The novel provides a great depiction of the Third Crusade and of the motivations of the various combatants. The Templars and their rule are sympathetically and accurately depicted – the hard, trained knights and sergeants who fought for God and each other, while following monastic rules. You can almost feel the heat of the Levant’s sun and hear the sounds of battle. The battle scenes are marvelously choreographed; they are hectic and realistic.

As a debut novel, Holy Lance is incredible. It is one of those amazing books that grips you from the first page and won’t let you go until the last – and yet you never want it to end. Great as a stand-alone novel and yet, as the first in a series, it leaves you eager to read the next installment.

For your chance to win a FREE KINDLE COPY of The Holy Lance, simply comment below OR at this review's Facebook thread, located here

About the Author: 

Andrew Latham was born in England, raised in Canada and currently lives in the United States. He holds a PhD from York University in Toronto. Since 1997 Andrew has been a member of the Political Science Department at Macalester College in Saint Paul, Minnesota, where he regularly teaches courses in Medieval Political Thought, International Security and Regional Conflict. His most recent publications include a non-fiction book entitled Theorizing Medieval Geopolitics: War and World Order in the Age of the Crusades published by Routledge in 2012, and The Holy Lance, his first novel, published by Knox Robinson on April 7 of this year.

You can follow and learn more about the author and his work at his blog and at Twitter. To purchase The Holy Lance you can go to the worldwide link at Amazon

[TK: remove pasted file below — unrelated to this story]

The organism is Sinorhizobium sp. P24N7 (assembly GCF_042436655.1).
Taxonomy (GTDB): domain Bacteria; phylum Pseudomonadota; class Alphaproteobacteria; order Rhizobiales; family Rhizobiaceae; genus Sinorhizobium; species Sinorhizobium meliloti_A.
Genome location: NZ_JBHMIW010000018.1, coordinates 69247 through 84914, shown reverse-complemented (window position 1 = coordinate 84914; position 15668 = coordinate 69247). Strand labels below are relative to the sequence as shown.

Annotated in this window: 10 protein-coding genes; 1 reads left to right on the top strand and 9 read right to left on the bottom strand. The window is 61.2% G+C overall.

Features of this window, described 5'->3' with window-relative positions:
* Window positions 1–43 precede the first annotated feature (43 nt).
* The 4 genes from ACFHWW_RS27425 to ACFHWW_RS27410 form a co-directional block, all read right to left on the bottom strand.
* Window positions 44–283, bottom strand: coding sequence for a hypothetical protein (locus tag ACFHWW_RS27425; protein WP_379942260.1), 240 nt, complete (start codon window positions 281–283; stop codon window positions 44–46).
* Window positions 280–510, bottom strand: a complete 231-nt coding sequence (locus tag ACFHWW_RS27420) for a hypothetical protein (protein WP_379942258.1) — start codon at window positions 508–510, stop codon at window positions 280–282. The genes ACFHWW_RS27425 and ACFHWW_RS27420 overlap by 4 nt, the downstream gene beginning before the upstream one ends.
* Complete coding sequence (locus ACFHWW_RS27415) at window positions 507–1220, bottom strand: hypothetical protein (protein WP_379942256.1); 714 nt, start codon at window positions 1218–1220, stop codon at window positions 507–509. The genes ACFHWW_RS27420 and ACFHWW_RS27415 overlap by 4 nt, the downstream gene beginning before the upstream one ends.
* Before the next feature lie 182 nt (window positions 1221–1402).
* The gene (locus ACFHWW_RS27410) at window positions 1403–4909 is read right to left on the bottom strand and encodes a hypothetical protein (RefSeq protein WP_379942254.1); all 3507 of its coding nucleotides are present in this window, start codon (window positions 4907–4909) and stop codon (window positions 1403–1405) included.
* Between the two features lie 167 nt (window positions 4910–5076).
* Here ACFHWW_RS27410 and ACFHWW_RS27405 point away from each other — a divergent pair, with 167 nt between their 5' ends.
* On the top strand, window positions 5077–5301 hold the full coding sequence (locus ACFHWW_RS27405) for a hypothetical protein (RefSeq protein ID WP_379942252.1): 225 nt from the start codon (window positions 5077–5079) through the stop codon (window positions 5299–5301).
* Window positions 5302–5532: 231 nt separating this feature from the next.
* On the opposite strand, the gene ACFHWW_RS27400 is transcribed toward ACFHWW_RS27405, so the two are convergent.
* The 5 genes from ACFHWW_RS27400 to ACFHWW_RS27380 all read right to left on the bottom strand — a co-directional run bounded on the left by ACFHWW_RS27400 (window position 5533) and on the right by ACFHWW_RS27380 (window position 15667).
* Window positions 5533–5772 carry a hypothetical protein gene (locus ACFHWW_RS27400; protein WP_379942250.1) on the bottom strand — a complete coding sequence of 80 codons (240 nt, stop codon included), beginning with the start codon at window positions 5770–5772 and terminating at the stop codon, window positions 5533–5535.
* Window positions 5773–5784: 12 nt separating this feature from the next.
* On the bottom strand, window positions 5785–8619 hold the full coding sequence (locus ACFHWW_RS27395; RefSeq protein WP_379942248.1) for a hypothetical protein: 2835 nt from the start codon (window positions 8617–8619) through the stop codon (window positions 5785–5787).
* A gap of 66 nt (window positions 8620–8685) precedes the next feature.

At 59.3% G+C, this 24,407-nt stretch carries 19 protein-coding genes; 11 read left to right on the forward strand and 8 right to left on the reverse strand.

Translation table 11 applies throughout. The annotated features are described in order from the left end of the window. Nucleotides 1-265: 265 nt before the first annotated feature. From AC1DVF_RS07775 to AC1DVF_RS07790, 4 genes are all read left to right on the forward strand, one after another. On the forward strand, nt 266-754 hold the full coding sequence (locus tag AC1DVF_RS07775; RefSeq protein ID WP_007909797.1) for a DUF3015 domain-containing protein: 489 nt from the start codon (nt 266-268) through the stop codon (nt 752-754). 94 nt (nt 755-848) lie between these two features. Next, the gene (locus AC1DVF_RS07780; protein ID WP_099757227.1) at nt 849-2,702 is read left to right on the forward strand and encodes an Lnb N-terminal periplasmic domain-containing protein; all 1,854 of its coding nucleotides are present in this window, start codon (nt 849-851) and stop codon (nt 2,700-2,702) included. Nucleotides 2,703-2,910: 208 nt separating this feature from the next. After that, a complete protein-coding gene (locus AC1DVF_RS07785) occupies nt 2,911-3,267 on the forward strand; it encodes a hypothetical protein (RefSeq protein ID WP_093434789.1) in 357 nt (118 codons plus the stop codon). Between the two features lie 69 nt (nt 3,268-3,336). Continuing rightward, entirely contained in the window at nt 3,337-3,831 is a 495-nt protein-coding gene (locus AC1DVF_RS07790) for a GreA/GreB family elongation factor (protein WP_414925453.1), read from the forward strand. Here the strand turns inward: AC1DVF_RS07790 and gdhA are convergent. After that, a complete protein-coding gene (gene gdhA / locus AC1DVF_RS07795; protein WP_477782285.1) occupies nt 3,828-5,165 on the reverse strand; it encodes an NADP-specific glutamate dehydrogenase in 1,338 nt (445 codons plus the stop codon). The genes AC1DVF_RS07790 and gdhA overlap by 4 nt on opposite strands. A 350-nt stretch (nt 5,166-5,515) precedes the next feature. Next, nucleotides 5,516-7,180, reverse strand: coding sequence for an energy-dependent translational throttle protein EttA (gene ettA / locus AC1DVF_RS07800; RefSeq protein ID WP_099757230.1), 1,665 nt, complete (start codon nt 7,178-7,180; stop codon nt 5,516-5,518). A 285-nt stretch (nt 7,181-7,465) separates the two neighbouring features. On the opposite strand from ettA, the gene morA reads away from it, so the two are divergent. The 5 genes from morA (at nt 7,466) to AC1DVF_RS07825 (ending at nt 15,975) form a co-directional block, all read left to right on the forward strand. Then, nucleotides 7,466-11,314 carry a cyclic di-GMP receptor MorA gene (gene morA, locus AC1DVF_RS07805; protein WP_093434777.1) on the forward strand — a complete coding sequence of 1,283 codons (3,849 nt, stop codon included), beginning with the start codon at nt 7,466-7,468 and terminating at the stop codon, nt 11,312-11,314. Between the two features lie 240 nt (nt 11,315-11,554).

Sharon Bennett Connolly has a lifelong fascination with history, and has recently discovered a love of writing. She has combined these two in her blog, History…the interesting bits!


  1. Another great review, Sharon! I simply MUST read this book, and knowing it is one in a series makes me look forward to it even more :D

  2. Sounds like a fabulous book I'd love to win a copy of this book☺

  3. Great review Sharon! Definitely a book that I would love to read 😊

  4. Fab review making the history come alive

  5. This is already on my TBR pile and I'm looking forward to it even more now!

  6. Deirdre O'Mahony24 July 2015 at 12:28

    What a great review! So informative. Thank you, Sharon. This book is now being added to my TBR list.

  7. I think it's great too, but then you already knew that. :-p

  8. Great review! I love reading about my ancestors and would love to win a copy of this book.

  9. Intrigueing? I have read a novel about The Lance before by another Stephen, and another novel about Saladin where he was 'gay', Serendipitously, I have lived in Toronto and visited St Paul Mn. Also didn't Richard 1st only speak Norman French?
    Mike B

  10. Oh BTW, obviously I've read it, so don't pick me as the winner.

  11. Great review, this book looks fascinating.

  12. This book sounds very interesting, would love to win it!

  13. Wonderful, can't wait to read!!!

  14. Great review! I already have this book on my Kindle, and after reading this, will have to move it up on my TBR list.

  15. Looking forward to reading this book.Love the cover page

  16. Looking forward to reading this book.Love the cover page

  17. Looking forward to reading this book.Love the cover page

  18. Great review - this is on my "must have must read" list.

  19. I read 'Holy Lance' soon after its release - it is a 'must-read', and the second volume in Andrew Latham's series 'The English Templars' promises to be just as good.